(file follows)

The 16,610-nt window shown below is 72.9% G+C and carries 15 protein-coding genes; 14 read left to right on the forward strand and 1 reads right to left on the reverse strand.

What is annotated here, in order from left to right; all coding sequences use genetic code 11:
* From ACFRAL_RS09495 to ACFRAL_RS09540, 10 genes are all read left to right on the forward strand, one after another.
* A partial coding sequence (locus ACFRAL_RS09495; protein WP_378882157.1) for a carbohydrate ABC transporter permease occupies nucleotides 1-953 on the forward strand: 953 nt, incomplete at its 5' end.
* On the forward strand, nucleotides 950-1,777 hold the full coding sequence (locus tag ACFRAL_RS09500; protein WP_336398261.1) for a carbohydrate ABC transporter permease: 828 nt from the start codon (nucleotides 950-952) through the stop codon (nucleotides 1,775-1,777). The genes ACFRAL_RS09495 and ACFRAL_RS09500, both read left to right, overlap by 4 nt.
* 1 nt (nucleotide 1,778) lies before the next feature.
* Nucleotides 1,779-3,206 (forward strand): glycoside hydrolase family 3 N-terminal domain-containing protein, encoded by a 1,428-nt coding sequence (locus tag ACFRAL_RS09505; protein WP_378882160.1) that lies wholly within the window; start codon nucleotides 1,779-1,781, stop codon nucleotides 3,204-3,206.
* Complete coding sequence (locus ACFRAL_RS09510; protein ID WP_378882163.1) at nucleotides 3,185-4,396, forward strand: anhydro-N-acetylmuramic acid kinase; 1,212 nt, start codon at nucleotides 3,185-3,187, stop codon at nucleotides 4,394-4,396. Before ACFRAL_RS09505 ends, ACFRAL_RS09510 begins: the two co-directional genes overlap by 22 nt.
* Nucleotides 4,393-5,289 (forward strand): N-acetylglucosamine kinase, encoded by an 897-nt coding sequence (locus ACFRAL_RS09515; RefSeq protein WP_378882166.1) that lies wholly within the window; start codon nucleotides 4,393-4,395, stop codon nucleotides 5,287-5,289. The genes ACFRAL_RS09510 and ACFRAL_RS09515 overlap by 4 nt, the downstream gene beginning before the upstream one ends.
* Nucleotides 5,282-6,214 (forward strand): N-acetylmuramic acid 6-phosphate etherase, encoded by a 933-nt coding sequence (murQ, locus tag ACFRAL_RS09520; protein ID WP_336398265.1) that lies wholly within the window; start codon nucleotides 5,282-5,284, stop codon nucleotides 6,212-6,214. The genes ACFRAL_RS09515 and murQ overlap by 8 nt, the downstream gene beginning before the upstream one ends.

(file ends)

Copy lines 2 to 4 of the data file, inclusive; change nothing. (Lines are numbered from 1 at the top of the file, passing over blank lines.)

What is annotated here, in order from left to right; all coding sequences use genetic code 11:
* From ACFRAL_RS09495 to ACFRAL_RS09540, 10 genes are all read left to right on the forward strand, one after another.
* A partial coding sequence (locus ACFRAL_RS09495; protein WP_378882157.1) for a carbohydrate ABC transporter permease occupies nucleotides 1-953 on the forward strand: 953 nt, incomplete at its 5' end.